“The conscience of public school-boys is rarely dangerously sensitive”
Eager to sample the recently unveiled Spectator archive, which is cheeringly welcoming to all (pro tem), not skulking behind the palings of some pay wall, I came across this chorus of Floreat Etona in an article published in the summer of 1875. Entitled Parliament and the Eton Boys, it speaks across the centuries, both for and against the present Eton cabal in the UK government.
“The conscience of public school-boys is rarely dangerously sensitive. The public life, the out-door healthy amusements, the contempt for cowardice, the high repute of physical courage and strength, the habituation to ridicule, the sharp collisions of wills, all tend to make a public schoolboy earlier fit for public life than almost any other kind of boy in the middle or upper classes of England.”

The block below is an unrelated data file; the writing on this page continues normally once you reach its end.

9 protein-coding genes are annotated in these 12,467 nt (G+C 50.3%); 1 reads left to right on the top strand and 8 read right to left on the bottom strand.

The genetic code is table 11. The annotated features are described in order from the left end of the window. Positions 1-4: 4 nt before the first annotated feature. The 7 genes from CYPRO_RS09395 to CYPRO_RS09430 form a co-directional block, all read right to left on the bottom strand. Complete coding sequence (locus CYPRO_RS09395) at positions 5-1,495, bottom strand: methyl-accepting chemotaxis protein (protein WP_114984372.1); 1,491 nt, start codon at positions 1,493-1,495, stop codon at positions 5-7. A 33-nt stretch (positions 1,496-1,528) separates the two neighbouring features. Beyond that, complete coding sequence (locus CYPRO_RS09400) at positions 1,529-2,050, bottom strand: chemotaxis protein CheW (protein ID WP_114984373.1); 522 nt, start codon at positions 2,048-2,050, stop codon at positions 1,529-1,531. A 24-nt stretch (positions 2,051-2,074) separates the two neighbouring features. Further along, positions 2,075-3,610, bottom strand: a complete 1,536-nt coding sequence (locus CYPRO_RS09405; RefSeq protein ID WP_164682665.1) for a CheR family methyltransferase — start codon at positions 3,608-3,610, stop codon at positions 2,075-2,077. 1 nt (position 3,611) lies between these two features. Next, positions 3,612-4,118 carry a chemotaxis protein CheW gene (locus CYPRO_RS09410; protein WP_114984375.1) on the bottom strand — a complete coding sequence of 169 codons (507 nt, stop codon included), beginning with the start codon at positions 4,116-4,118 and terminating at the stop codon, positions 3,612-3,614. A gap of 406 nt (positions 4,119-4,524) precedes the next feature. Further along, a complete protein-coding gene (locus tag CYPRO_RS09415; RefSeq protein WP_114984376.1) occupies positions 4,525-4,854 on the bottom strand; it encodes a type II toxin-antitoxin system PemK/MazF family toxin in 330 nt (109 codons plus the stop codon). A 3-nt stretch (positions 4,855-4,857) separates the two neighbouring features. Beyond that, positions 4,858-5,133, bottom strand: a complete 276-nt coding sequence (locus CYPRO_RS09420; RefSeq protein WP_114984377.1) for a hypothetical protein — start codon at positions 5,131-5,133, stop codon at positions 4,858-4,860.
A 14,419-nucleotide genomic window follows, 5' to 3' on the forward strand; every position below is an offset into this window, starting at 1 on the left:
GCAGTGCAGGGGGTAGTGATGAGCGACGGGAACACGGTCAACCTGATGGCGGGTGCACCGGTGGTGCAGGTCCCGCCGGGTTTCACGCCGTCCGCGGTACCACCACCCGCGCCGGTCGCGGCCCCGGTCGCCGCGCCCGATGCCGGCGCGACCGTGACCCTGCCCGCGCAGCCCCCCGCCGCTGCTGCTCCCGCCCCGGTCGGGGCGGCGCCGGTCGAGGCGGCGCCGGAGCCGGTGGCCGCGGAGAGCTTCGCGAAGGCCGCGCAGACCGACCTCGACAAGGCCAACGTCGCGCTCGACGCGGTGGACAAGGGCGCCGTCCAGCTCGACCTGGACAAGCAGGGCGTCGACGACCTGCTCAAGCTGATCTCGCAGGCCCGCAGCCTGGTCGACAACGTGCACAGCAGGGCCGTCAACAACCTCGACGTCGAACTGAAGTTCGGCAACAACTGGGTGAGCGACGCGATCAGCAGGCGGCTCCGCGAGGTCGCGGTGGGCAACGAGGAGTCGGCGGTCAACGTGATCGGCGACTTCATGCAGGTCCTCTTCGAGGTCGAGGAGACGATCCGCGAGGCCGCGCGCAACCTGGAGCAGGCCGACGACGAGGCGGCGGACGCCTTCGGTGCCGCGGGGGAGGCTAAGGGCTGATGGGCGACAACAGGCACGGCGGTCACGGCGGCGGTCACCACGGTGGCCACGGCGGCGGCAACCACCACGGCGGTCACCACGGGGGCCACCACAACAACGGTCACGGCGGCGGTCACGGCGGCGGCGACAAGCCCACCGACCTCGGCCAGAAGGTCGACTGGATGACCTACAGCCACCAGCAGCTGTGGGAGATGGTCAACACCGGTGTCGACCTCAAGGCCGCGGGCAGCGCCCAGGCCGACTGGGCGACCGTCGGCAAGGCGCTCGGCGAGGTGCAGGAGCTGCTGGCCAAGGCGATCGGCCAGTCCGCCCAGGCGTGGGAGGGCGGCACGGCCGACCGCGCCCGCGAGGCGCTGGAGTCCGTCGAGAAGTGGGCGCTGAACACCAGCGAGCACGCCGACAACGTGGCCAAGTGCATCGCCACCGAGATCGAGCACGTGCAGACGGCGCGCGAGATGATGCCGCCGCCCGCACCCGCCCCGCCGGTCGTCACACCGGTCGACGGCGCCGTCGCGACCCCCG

“One of the great advantages of our Public Schools is the manliness—we may say, in a…
View original post 100 more words